Downsizing and layoffs are an unfortunate reality of keeping businesses afloat. While it may be necessary at times, downsizing has consequences. One of which is a rise of worker’s comp claims. Staff reduction tends to move people around to new departments with new demands and procedures. This may result in an increase in filed claims greater than that of even a company closure. 

While a business owner should never discourage an employee to refrain from filing a workers’ comp claim, it is important to be prepared for false injury reporting and know how to address claims in general. Below are four tips on how to ready yourself for potential workers’ compensation claims when downsizing. 

1. Conduct Exit Interviews

It’s extremely common to experience some disgruntled employees after making layoffs. People who have lost their jobs are forced to feel a sudden scramble to find new employment and are under a lot of pressure. However, the best approach to leaving on good terms is to show that disappointment is not mutual. Providing your workers with exit interviews is an appropriate way to chat with them in a civil manner and even allow them to get some things off their chest. It’s also a good idea to use this meeting as a method to honestly ask your worker if he or she has ever experienced an injury on the job. While this can be an uncomfortable question to ask, it is a better method than getting blindsided by a workers’ comp claim out of nowhere. 

2. Provide Support

Showing your workers that you still care about them even after an unfortunate layoff or resignation is a professional way to cope with company downsizing. After conducting an exit interview, you can even take it one step further by offering help through an employee assistance program. Investing in a program that offers resume-building strategies and counseling can be extremely beneficial when terminating an employee’s job. 

3. Have a Plan

While a situation that requires you to lay off employees may be unplanned, a method for dealing with possible workers’ comp claims doesn’t have to be. Strategizing a plan of action to stay ahead of potential claims will help ease a sense of panic if you do come across one from an employee who is let go. Creating strong and thorough accident reporting policies and clearly communicating that a worker should always report an injury immediately are ethical ways to cover your bases. Workers should be reminded that they have a responsibility to come to their managers if and when an accident occurs. Employee records are also an essential piece of information to reference when faced with a workers’ comp claim. Assigning an employee to keep track of these will assure that any information needed is just a call away.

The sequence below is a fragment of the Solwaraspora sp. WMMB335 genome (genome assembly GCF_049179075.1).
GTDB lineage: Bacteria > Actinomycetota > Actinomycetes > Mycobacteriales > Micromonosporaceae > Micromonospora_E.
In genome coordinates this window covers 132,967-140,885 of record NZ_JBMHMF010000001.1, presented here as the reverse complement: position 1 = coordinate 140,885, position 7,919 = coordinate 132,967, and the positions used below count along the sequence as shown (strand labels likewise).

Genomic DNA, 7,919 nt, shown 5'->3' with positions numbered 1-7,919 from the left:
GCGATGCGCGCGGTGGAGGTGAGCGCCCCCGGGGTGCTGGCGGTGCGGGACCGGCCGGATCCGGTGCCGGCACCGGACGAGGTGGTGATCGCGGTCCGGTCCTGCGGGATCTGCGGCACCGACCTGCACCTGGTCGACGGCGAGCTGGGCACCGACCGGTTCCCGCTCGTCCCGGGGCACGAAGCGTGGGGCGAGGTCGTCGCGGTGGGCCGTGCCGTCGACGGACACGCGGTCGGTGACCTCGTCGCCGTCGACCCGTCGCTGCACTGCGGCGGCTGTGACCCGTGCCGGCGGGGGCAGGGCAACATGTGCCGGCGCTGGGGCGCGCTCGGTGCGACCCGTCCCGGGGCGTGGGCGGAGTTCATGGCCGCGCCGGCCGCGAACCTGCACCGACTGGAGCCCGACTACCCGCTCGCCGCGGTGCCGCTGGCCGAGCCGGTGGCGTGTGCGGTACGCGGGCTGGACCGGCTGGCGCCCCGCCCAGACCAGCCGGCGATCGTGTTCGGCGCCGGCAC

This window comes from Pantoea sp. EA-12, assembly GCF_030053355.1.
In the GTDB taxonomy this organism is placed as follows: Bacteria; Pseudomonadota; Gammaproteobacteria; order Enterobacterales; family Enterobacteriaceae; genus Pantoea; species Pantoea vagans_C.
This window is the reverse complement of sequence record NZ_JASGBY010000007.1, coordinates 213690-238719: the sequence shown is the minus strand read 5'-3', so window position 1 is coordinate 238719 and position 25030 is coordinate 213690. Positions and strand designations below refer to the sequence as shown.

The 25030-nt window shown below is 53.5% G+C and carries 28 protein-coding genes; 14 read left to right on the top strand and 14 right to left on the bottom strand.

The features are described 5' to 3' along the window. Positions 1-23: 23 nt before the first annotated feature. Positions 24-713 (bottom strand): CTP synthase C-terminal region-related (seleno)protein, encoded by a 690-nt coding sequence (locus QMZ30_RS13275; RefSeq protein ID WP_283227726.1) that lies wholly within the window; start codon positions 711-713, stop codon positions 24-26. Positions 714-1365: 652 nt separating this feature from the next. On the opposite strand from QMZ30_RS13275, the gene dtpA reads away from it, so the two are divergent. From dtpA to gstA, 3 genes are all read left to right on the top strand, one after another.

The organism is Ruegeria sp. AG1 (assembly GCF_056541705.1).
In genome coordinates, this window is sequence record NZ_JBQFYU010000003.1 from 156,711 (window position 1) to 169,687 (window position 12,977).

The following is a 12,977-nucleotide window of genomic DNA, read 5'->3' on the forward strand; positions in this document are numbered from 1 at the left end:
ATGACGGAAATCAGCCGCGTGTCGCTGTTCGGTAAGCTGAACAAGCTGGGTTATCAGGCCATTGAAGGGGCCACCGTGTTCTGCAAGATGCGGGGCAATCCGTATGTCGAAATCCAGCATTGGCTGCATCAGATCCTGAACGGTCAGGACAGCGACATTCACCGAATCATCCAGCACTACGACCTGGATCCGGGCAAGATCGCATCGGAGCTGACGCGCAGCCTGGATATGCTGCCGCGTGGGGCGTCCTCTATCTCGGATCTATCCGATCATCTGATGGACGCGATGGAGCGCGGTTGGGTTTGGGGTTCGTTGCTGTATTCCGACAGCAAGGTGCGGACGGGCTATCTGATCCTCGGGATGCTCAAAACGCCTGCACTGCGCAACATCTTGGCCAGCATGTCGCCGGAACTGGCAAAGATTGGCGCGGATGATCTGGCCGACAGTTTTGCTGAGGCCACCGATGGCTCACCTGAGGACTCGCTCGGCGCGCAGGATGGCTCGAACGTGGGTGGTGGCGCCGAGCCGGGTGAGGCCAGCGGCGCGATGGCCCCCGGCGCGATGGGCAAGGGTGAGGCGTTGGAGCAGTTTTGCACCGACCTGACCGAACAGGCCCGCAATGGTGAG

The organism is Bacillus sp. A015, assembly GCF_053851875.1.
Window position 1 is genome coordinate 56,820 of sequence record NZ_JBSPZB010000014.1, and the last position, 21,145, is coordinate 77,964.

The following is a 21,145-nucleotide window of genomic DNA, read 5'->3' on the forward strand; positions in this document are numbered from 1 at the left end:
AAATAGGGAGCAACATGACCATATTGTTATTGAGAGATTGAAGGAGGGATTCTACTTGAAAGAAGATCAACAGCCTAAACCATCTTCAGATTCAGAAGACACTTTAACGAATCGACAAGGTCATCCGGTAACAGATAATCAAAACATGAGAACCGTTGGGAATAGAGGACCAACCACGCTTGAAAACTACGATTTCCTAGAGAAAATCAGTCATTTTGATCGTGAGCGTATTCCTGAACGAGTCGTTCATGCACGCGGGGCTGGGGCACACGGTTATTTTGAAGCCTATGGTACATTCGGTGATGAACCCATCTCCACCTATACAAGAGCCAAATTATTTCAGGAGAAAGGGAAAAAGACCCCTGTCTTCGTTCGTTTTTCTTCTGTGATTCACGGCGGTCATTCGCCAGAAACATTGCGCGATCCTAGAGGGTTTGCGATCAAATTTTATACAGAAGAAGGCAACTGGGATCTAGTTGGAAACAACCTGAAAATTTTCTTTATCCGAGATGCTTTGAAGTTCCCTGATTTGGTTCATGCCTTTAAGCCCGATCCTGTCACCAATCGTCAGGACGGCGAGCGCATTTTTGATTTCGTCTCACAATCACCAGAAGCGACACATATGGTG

4. Inform Your Insurance Provider

You don’t want to be caught off guard by a workers’ comp claim, and neither does your insurance provider. At Bikelane we pride ourselves on being on the ball and attentive when it comes to workers’ compensation, but like all insurance providers, we’re not mind readers. Giving your insurance company a head’s up that you will be making cutbacks allows them to reference their own plan of action if a workers’ compensation claim is proposed. By letting your insurance carrier know that you intend to downsize in the future, any claims that may follow will not come as a shock. It will also give your insurance provider plenty of time to gather medical records and conduct a thorough defense strategy. To find out more about Bikelane’s restaurant insurance in NYC, click here.

Again, an employee should always feel comfortable enough to present a workers’ comp claim. While workers are encouraged to be truthful, a claim filed after termination can obviously cause some rightful suspicion. By preparing for any outcome that may arise after laying off employees, the future of your business’ finances and reputation will be in safe hands.